Sussex burglar meets victims in prison to say sorry

Barrie Williamson
Barrie Williamson

A PROLIFIC burglar, who targeted homes in Eastbourne and was jailed for seven years, has met some of his victims in prison to apologise for his crimes.

Barrie Williamson, 49, was caught in January this year after an intensive police investigation and an appeal on the BBC Crimewatch programme.

In April, Williamson was sentenced at Lewes Crown Court, after pleadeding guilty to four dwelling burglaries in Eastbourne, Hove, Worthing and Seaford in October last year.

The court also took into consideration his admission of a further 39 burglary offences from September last year to January, including six in Eastbourne, two in Seaford and one in Bexhill. Williamson struck at homes in Sussex, as well as in Lancashire, Dorset, Nottinghamshire, Kent, and Norfolk where he took jewellery and cash.

Now, Williamson has met four of his victims, who travelled to Coldiingley Prison in Surrey.

Victims of one of the Sussex burglaries, a husband and wife who do not wish to be named, said; “We found the conference very interesting and an extremely valuable and worthwhile experience.

“Barrie Williamson was not our idea of a stereotypical burglar. He remembered all of the details of the crimes involving all present at the conference and emotions ran high at times on all sides.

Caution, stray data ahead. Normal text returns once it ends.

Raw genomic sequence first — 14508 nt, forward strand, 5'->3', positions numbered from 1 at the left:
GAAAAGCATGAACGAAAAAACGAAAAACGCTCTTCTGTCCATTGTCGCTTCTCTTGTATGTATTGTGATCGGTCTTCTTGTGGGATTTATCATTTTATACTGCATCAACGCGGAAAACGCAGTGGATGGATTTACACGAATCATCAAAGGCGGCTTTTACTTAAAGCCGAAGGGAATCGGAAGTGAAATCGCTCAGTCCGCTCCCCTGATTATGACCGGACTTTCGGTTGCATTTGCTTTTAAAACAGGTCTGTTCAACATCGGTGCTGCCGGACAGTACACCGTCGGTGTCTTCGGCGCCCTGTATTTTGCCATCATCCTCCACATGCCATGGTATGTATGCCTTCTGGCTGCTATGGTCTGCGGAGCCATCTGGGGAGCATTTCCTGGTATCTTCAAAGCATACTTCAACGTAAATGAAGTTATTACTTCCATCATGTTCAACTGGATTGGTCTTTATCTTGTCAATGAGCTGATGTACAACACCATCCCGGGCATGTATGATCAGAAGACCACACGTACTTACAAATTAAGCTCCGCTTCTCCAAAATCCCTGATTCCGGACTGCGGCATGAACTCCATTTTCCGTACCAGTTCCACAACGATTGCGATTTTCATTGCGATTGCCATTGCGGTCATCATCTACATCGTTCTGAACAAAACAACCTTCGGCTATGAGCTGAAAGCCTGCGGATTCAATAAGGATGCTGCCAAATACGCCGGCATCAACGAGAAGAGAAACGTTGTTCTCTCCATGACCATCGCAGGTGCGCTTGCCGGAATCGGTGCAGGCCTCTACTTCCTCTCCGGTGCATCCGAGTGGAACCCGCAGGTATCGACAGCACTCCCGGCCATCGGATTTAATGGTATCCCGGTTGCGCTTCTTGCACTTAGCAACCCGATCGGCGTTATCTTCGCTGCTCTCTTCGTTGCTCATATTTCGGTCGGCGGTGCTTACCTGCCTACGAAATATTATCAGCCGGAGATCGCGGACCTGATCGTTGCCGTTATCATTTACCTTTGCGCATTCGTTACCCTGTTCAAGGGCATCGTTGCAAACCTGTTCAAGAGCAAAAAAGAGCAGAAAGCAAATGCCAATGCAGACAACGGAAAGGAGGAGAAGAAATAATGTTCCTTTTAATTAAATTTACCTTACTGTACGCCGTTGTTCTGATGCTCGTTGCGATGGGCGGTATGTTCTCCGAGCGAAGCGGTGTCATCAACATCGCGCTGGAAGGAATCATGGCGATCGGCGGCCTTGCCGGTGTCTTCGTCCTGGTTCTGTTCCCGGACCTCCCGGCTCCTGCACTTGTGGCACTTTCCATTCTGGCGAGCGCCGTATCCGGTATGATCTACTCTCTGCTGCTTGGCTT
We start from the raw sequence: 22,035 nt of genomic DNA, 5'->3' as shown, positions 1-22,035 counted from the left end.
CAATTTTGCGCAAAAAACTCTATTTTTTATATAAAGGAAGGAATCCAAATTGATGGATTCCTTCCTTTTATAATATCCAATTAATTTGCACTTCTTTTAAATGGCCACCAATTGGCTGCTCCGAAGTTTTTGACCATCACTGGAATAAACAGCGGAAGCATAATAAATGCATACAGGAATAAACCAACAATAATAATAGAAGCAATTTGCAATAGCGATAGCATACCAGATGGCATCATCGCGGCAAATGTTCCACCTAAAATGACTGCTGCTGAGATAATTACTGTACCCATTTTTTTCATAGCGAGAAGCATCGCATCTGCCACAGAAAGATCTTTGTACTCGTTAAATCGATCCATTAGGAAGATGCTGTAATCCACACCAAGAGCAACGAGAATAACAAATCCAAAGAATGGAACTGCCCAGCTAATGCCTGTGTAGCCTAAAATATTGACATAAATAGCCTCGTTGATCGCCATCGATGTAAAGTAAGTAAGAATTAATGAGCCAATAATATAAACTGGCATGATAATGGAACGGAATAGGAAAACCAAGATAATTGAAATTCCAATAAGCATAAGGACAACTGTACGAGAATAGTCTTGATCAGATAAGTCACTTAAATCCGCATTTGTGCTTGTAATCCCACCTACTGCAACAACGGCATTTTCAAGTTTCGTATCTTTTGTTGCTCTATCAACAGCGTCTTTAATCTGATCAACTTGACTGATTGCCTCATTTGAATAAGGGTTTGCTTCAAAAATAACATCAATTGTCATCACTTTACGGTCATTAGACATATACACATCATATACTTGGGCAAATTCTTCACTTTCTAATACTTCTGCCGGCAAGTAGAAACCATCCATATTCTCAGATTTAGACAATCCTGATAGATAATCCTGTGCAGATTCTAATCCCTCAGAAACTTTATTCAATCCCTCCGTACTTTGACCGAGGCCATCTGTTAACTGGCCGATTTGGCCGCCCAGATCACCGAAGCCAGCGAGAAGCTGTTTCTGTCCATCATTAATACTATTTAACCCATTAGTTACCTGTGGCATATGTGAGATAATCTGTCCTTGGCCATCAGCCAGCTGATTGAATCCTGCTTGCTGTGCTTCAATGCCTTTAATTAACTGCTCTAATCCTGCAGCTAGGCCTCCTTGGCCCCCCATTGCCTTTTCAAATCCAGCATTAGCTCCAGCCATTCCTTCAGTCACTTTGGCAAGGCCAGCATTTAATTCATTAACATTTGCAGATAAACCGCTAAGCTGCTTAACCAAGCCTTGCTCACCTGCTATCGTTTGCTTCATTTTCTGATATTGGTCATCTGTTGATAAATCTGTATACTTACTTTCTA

“At the end of what was a mentally draining experience, we had probably got all of our anger out of our systems and replaced it with a genuine hope that he would have the determination,support and opportunity to lead a law-abiding life on his release.”

After his sentencing at Lewes Crown Court, officers from the Sussex Police Priority Crime Team visited Williamson in prison where he expressed remorse for his offences and asked if he could say sorry to at least some of his victims. Sussex Police then set up its second Restorative Justice conference to be held in a prison, working with the prison governor, staff and Probation.

Restorative Justice is a forum when police arrange for victims to meet offenders to talk about the crimes that have been committed against them. It takes place after conviction and sentence usually takes place in a prison where the offender is serving his or her sentence.

The RJ process is unique within the criminal justice system since it is a voluntary process and the offender receives no rewards or other incentive to take part. It is based on the principle that those who have been involved in the crime are best place talk about it and look at ways in which the offender may be able to explain and atone for the harm that has been caused.

The victims can ask unanswered questions, with the view of gaining closure and for the offender to stop re-offending.